A History of Black Women's Agency in Romantic Relationships with Men

This project provides a look at Black women’s individual autonomy in their romantic relationships with men in four eras from the late 19th century to the present, through the analysis of one pop culture artifact from each era, along with scholarly texts. Over the course of the past century and a half, pop culture has portrayed certain tropes of Black womanhood that have been present for centuries, at least since the time of 16th-century travelogues by European men visiting Africa. Since then, blues, Black Arts, and current media have simultaneously been sites of perpetuation of these stereotypes, as well as sites of resistance and defiance of dominant stereotypes of Black womanhood.

Here I focus especially on the agency and autonomy of Black women in making decisions about their romantic lives with men, and in narrating their own stories through media. To best understand the progression of my argument, start by clicking the “Slavery” section below, and follow through to the end by clicking the “Next” button at the bottom of each page.

This site was created in December 2016, as a culminating project for my Black Womanhood in Popular Culture class with Professor J Finley of Middlebury College. Thank you for everything, Professor Finley!

Artifact Snapshot Summary of Analysis
Slave narratives

Slavery (late 1800s):

The artifact is an HBO documentary that includes readings of interviews with the final generation of African Americans born into slavery in the US. During the period of slavery in the US, Black women had little to no agency in their romantic lives; even if a woman was allowed to choose a partner, she (or her partner) could be sold at any time. Furthermore, white male masters often committed sexual violence and non-consensual sexual acts against enslaved Black women.
Bessie Smith: Thinking Blues

Blues (early 1900s):

The artifact is Bessie Smith's blues song "Thinking Blues." Scholars have mixed opinions on the utility of blues as a form for Black women to express themselves and their sexuality. In some ways, blues music provides a platform to express themselves, but to the extent that men are the ones writing lyrics for these women, sometimes blues has caused women to be complicit in perpetuating images of themselves as hyper-sexualized.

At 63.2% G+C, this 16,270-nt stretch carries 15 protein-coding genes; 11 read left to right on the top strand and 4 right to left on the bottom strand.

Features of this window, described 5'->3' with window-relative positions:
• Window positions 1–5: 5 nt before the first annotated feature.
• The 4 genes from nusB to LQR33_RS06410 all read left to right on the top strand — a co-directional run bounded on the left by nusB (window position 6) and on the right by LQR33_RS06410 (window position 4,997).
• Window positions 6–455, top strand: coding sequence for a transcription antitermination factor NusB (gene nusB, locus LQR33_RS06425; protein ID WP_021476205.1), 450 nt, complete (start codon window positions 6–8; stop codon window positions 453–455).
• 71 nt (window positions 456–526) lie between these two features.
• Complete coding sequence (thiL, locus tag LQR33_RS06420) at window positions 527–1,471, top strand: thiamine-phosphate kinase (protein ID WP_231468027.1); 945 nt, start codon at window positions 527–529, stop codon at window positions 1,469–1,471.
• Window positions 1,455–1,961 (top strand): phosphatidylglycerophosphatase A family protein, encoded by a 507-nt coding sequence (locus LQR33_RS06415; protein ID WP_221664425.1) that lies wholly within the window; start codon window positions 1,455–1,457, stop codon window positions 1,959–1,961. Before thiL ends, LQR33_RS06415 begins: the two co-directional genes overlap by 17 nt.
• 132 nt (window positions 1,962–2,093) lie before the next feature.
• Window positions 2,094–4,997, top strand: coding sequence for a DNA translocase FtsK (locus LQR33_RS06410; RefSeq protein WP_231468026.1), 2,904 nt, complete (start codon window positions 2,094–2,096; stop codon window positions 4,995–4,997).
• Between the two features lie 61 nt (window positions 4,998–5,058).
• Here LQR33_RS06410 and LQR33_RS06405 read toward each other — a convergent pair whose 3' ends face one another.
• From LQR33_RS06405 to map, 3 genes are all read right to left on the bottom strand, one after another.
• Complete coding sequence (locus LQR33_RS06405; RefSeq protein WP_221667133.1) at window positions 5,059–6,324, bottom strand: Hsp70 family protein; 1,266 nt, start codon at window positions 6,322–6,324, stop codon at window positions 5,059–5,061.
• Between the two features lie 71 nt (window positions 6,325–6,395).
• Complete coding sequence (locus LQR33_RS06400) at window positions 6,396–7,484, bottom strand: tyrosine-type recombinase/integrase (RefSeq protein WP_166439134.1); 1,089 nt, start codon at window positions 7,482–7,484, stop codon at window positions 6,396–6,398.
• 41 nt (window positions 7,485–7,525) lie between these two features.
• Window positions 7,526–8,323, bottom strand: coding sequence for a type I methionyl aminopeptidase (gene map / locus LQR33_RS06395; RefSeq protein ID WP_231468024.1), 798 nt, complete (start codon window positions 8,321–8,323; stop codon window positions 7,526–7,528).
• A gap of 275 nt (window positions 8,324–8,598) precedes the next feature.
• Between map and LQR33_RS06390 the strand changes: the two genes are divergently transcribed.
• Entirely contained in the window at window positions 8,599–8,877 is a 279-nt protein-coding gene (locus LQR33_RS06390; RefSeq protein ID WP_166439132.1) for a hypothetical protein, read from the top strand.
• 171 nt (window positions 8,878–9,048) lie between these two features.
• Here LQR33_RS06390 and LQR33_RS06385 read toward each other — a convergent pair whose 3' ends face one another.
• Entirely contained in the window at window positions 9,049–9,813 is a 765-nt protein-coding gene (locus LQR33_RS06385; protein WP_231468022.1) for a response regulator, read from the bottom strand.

Nikki Giovanni: Reading from Gemini

Black Arts (1960s and 70s):

The artifact is Nikki Giovanni reading an excerpt from her book Gemini (1976). Giovanni is part of the Black Arts Movement, an arm of the Black Arts Movement. This excerpt demonstrates a complex understanding of Black women's relationship to Black men in the US. On the one hand, Giovanni sees Black men as being controlled by the Black women in their lives; on the other, Giovanni herself resists being held back, controlled, or defined by a romantic partner.
Awkward Black Girl: Season 1, Episode 1

Current Media (early 2010s):

The artifact is "The Stop Sign": Season 1, Episode 1 of The Mis-Adventures of Awkward Black Girl (2011). This show is created by Issa Rae, who also is the star and protagonist of the show. Issa Rae plays J, who is not opposed to being in relationships, but she is not defined by her relationships, and she unapologetically makes her own decisions about her story and her identity.